Do you have SQL Server database assets you should be managing? If you have a SQL Server database you certainly do! Do you use TFS to manage your other software assets like architectural diagrams, source code and build scripts? Are you using that same great toolset to manage your SQL scripts?  If not, you SHOULD be.

Did you that know some of the same great ALM features that you love about TFS for your source code can be applied to SQL 2005/2008/2012 stored procedures, table definitions, functions and other schema objects? And that's not all, there are also tools for doing schema comparisons, static analysis, unit testing and deployment of your database assets.  Jim will be giving an overview of the database tools available with VS and TFS 2012.

This is a meeting NOT to be missed.

Join Us Wednesday, April 24, 2013 from 6:30 PM to 8:30 PM
Location:Microsoft-Downers Grove 3025 Highland Pkwy, Ste 300, Downers Grove

Speaker Bio: Jim Szubryt is the TFS Product Manager for the Enterprise Workforce at Accenture in Chicago and is a Microsoft ALM MVP. His TFS Team supports 2,500 developers in the global development centers and works with teams on implementing ALM processes. His blog can be found here.

Agenda:6:30PM Dinner followed by a presentation and demo at 7pm

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ThatConference – Mark Your Calendars and Call for Speakers is OPEN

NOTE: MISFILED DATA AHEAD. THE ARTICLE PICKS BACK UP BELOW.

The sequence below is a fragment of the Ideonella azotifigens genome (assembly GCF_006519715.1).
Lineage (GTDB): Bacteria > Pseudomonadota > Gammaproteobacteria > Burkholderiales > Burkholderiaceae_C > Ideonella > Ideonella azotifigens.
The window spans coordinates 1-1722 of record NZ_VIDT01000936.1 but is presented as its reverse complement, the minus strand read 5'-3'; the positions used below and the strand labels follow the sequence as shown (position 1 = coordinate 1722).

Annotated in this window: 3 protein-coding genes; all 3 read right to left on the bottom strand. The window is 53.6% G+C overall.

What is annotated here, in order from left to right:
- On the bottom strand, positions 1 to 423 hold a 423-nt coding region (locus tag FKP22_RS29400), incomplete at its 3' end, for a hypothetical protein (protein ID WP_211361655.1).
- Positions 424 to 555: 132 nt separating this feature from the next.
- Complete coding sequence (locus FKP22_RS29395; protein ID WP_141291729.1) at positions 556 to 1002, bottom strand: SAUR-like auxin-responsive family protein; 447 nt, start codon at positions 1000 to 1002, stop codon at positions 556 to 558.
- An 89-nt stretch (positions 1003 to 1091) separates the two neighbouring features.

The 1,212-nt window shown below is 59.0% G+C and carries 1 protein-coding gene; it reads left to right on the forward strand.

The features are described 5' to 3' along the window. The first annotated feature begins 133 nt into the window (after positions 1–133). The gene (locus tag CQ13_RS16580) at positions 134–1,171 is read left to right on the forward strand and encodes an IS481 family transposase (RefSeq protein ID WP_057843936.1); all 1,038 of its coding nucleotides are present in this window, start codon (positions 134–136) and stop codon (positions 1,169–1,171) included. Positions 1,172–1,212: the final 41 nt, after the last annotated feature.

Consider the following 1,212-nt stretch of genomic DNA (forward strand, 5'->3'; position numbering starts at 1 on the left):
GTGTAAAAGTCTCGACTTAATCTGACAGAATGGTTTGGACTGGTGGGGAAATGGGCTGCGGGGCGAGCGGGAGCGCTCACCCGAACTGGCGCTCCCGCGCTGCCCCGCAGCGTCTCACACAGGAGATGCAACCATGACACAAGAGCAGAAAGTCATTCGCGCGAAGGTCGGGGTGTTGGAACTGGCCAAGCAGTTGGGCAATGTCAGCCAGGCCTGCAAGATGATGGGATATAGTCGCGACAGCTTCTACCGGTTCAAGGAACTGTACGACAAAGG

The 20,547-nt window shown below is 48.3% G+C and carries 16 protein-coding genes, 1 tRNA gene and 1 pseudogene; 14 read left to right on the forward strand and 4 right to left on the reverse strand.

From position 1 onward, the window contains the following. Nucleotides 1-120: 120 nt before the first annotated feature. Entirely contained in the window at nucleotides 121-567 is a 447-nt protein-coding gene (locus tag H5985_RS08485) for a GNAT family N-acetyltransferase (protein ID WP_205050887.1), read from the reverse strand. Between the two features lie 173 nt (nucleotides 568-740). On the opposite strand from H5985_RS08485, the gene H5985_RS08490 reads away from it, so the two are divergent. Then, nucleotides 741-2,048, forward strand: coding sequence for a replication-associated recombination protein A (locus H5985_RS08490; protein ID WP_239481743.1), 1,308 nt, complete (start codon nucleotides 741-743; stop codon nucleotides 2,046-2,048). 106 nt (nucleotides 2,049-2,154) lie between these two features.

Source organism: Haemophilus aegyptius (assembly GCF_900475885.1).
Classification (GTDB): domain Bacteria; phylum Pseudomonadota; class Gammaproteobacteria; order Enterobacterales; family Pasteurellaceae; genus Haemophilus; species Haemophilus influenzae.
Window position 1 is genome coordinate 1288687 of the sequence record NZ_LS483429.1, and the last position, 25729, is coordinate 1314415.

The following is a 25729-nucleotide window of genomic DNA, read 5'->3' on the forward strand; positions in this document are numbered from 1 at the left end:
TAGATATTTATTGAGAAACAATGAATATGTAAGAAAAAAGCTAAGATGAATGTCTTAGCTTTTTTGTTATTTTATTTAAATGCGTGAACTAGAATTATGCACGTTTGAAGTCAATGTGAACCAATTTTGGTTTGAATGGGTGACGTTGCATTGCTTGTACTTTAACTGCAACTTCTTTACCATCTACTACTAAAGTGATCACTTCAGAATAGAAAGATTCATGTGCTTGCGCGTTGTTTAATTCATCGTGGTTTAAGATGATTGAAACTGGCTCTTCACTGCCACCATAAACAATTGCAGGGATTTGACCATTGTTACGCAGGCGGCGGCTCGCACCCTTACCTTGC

by Angela 1. April 2013 16:43

So as a Midwesterner I often feel like we get screwed when it comes to big, cool tech conferences.  ALM Summit is always in Redmond, TechEd is always in Vegas or L.A. (blech), and there are a large number of other big tech conferences that are primarily only held on the West Coast (Mix, VS Live, etc.). So this big news so far this year has been that VS Live is coming to Chicago in May, for one. I’m pretty excited about that, especially with the sweet discount I was able to get for it (see the blog post I linked to above for a $500 discount code to VS Live Chicago). 

Now don’t get me wrong, we have a lot of great, smaller conferences, for instance Chicago Code Camp in a few weeks, and Deeper in .NET in Milwaukee next weekend, are both very good conferences and are both FREE to boot. But another awesome conference you may have missed out on last year was ThatConference. What conference? ThatConference. Yeah, I know, the name is clever, and sometimes confusing, but mostly clever.  It is the next big thing in my opinion, because not only is it owned by, organized by, and delivered by people you know from your local community, but the range of topics is pretty amazing too.  .NET, Ruby, Java, iPhone, Android, Windows Phone, Tablet, Surface, iPad, you name a technology/platform and it is probably going to be represented there.

As an added bonus, it is a VERY family friendly conference being held at an awesome water park in the Wisconsin Dells, just 3.5 hours from Chicago if you live in my neck of the woods.  Kalahari Resort also has go-karts, laser tag, a large arcade, an indoor ferris wheel, a number of great restaurants and bars, and even a salon and spa if you need a little R&R with your tech!  Stay a few extra days, the room rates are amazing and last year we also got some pretty nice perks (a.k.a. free stuff) from the resort because we were attending the conference.